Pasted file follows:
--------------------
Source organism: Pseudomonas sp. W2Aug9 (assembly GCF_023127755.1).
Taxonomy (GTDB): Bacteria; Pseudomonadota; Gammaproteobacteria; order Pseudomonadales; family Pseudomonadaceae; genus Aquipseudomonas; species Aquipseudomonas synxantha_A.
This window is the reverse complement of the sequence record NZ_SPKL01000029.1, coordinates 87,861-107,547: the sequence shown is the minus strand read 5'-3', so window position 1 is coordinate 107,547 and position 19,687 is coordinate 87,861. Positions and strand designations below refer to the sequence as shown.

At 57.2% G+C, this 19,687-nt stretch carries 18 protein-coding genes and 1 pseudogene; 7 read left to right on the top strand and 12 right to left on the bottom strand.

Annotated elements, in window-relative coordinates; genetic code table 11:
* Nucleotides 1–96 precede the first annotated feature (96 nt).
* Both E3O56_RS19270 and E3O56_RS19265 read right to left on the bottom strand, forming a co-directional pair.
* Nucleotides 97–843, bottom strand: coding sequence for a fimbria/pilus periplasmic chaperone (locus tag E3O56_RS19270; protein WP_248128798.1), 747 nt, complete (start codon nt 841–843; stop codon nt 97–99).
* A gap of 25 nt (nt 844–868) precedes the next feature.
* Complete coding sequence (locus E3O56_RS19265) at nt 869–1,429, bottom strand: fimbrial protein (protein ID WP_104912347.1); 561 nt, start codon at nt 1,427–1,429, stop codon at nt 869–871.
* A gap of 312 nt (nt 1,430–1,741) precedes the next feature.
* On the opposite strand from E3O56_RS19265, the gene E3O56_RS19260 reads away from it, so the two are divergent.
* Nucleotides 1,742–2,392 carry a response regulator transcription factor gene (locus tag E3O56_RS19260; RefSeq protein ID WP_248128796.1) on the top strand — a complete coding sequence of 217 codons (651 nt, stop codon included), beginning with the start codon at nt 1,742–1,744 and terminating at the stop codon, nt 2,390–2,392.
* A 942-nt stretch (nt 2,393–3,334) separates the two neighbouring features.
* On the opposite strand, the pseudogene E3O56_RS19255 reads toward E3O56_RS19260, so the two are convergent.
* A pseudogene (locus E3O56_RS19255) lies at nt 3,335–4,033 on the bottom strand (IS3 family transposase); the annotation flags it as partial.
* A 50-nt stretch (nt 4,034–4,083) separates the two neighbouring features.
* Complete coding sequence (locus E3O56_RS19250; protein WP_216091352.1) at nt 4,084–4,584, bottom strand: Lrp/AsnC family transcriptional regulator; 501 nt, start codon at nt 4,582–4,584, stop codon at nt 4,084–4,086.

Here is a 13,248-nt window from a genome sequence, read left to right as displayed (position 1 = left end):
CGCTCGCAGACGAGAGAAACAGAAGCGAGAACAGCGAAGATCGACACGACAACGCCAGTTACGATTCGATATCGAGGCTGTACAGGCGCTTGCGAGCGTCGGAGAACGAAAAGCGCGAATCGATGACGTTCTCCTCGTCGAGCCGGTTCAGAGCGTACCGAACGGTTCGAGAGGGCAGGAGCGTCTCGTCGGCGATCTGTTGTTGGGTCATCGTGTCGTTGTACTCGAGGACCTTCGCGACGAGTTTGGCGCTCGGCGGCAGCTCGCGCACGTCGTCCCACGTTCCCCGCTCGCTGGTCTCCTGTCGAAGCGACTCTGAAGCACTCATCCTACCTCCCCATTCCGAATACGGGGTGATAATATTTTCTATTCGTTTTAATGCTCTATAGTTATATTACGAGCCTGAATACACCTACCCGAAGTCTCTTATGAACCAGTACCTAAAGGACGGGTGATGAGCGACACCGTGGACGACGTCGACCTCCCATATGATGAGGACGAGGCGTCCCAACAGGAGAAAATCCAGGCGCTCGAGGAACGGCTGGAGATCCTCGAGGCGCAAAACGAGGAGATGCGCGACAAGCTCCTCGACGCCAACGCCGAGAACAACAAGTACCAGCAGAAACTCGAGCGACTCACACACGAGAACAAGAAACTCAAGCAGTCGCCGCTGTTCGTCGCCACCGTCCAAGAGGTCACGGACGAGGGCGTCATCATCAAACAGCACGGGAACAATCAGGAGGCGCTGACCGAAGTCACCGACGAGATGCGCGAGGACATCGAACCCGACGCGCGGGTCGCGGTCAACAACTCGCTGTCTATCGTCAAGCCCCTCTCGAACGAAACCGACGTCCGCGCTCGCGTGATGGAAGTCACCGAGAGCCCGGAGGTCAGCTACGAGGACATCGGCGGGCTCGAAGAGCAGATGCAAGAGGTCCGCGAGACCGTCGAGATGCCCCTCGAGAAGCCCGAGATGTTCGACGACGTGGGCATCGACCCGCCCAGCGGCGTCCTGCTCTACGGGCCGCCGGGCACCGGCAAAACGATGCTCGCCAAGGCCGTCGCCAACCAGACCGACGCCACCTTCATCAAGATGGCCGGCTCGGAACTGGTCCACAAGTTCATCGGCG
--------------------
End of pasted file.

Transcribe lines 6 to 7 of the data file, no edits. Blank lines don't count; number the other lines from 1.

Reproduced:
* Nucleotides 1–96 precede the first annotated feature (96 nt).
* Both E3O56_RS19270 and E3O56_RS19265 read right to left on the bottom strand, forming a co-directional pair.